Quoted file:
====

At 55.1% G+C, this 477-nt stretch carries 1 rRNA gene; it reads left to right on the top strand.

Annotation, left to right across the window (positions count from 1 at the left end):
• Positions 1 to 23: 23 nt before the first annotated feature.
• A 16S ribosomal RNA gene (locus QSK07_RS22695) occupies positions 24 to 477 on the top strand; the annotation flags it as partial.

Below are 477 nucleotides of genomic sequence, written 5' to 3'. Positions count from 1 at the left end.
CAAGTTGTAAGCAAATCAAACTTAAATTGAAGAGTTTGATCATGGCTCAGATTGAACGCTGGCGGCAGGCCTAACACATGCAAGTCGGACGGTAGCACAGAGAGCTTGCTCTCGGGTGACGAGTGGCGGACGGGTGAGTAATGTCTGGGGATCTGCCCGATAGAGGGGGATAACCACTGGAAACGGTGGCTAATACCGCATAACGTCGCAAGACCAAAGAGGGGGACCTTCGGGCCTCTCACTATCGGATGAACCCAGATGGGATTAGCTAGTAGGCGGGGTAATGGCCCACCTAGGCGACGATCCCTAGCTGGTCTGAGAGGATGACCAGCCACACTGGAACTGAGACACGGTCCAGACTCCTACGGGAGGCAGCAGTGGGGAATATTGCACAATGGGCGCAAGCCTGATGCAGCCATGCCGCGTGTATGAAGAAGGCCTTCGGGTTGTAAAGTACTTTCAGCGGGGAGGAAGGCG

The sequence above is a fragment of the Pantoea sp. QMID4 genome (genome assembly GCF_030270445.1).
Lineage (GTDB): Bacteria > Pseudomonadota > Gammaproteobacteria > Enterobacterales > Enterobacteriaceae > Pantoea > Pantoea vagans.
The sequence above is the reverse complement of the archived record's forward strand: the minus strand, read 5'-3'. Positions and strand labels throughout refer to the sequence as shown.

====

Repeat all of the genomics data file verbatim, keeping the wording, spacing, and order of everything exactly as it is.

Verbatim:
At 55.1% G+C, this 477-nt stretch carries 1 rRNA gene; it reads left to right on the top strand.

Annotation, left to right across the window (positions count from 1 at the left end):
• Positions 1 to 23: 23 nt before the first annotated feature.
• A 16S ribosomal RNA gene (locus QSK07_RS22695) occupies positions 24 to 477 on the top strand; the annotation flags it as partial.

Below are 477 nucleotides of genomic sequence, written 5' to 3'. Positions count from 1 at the left end.
CAAGTTGTAAGCAAATCAAACTTAAATTGAAGAGTTTGATCATGGCTCAGATTGAACGCTGGCGGCAGGCCTAACACATGCAAGTCGGACGGTAGCACAGAGAGCTTGCTCTCGGGTGACGAGTGGCGGACGGGTGAGTAATGTCTGGGGATCTGCCCGATAGAGGGGGATAACCACTGGAAACGGTGGCTAATACCGCATAACGTCGCAAGACCAAAGAGGGGGACCTTCGGGCCTCTCACTATCGGATGAACCCAGATGGGATTAGCTAGTAGGCGGGGTAATGGCCCACCTAGGCGACGATCCCTAGCTGGTCTGAGAGGATGACCAGCCACACTGGAACTGAGACACGGTCCAGACTCCTACGGGAGGCAGCAGTGGGGAATATTGCACAATGGGCGCAAGCCTGATGCAGCCATGCCGCGTGTATGAAGAAGGCCTTCGGGTTGTAAAGTACTTTCAGCGGGGAGGAAGGCG

The sequence above is a fragment of the Pantoea sp. QMID4 genome (genome assembly GCF_030270445.1).
Lineage (GTDB): Bacteria > Pseudomonadota > Gammaproteobacteria > Enterobacterales > Enterobacteriaceae > Pantoea > Pantoea vagans.
The sequence above is the reverse complement of the archived record's forward strand: the minus strand, read 5'-3'. Positions and strand labels throughout refer to the sequence as shown.